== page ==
Once upon a time it was all so simple: if you were a professional you worked in the humdrum world of offices, typing pools and tea trolleys. If you were a creative you entered each day into a Saturnalia of play, a frolicsome place which distinguished you from the ‘suits’, with their stuffy conventions, and which the inevitable arms race of idiosyncrasy eventually begat astroturf break out zones, meeting room slides and table football.
Then in the mid 1990s something peculiar started to happen. The dotcom bubble democratised wealth creation, and even if many of these footsoldiers of the new elite quickly fell in the melee (Boo.com anyone?), no matter, the die was cast; success no longer wore pinstripes and resided in the square mile, it sported an asymmetric fin cut and rode an unfathomably small bicycle.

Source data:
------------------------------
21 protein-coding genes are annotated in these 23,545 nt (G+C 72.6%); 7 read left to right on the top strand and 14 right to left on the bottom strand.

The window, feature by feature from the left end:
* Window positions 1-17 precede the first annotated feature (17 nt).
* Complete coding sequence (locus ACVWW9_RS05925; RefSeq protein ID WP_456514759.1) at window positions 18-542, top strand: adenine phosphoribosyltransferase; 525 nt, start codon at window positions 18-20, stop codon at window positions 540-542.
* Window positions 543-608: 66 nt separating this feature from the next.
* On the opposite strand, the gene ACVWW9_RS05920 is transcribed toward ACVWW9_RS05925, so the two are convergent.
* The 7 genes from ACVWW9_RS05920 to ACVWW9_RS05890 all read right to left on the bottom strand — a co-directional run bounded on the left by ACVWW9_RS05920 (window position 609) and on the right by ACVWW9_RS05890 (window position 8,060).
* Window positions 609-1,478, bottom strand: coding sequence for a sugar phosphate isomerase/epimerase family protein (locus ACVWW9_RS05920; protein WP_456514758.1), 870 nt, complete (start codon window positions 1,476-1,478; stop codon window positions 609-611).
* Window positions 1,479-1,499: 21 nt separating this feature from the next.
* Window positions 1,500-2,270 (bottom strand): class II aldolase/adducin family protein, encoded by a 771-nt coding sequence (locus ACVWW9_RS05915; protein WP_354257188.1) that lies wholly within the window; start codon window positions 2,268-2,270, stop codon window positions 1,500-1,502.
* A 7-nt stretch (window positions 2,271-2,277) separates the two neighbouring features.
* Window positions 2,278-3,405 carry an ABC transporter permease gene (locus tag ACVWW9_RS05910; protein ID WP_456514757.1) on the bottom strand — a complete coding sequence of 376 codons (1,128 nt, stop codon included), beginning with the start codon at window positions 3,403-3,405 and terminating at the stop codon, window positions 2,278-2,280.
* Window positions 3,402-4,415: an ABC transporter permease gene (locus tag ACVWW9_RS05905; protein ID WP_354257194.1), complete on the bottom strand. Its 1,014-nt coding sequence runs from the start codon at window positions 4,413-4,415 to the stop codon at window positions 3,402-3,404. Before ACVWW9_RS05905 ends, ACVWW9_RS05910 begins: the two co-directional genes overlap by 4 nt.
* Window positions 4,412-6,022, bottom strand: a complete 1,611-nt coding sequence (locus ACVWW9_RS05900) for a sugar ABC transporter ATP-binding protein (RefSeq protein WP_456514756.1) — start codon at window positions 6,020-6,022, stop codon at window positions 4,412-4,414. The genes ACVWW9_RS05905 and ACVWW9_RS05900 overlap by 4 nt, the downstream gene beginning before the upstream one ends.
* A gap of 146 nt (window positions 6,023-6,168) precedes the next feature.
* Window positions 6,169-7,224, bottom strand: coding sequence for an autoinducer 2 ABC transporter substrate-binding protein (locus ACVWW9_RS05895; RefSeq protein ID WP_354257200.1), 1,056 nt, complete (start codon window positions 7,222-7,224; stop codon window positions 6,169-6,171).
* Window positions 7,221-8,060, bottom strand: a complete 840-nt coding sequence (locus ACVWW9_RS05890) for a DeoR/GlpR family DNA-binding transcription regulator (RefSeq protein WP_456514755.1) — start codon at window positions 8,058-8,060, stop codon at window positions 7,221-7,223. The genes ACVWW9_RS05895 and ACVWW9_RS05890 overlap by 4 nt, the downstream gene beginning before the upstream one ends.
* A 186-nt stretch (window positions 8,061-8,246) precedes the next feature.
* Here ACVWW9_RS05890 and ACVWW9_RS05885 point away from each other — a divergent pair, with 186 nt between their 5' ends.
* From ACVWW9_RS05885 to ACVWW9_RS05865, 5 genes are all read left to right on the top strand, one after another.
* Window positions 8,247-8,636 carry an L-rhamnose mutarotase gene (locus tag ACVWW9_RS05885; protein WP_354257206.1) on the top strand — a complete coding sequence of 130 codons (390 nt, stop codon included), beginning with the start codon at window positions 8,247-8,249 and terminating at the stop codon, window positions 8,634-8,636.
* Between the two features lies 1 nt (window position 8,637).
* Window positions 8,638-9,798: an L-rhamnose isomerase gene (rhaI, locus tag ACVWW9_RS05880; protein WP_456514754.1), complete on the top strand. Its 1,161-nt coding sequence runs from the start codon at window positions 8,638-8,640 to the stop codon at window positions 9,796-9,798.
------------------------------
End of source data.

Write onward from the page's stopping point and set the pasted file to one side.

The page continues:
A side effect of this phenomenon was that for the first time, the conventional business world – in an attempt to syphon off some of this success – began to ape the creative one. Thus it was that throughout the western world bosses came creeping out of their glass boxes, dress codes relaxed, and it became unremarkable to find a Ping Pong table in say, a bank’s HQ, or a Scalextric in an auditor’s office.
There’s one addition however that the wannabee Bohemian office simply cannot be without though, and that is a dog. Quite simply, nothing pins your avant garde credentials to the door like your attitude to canines.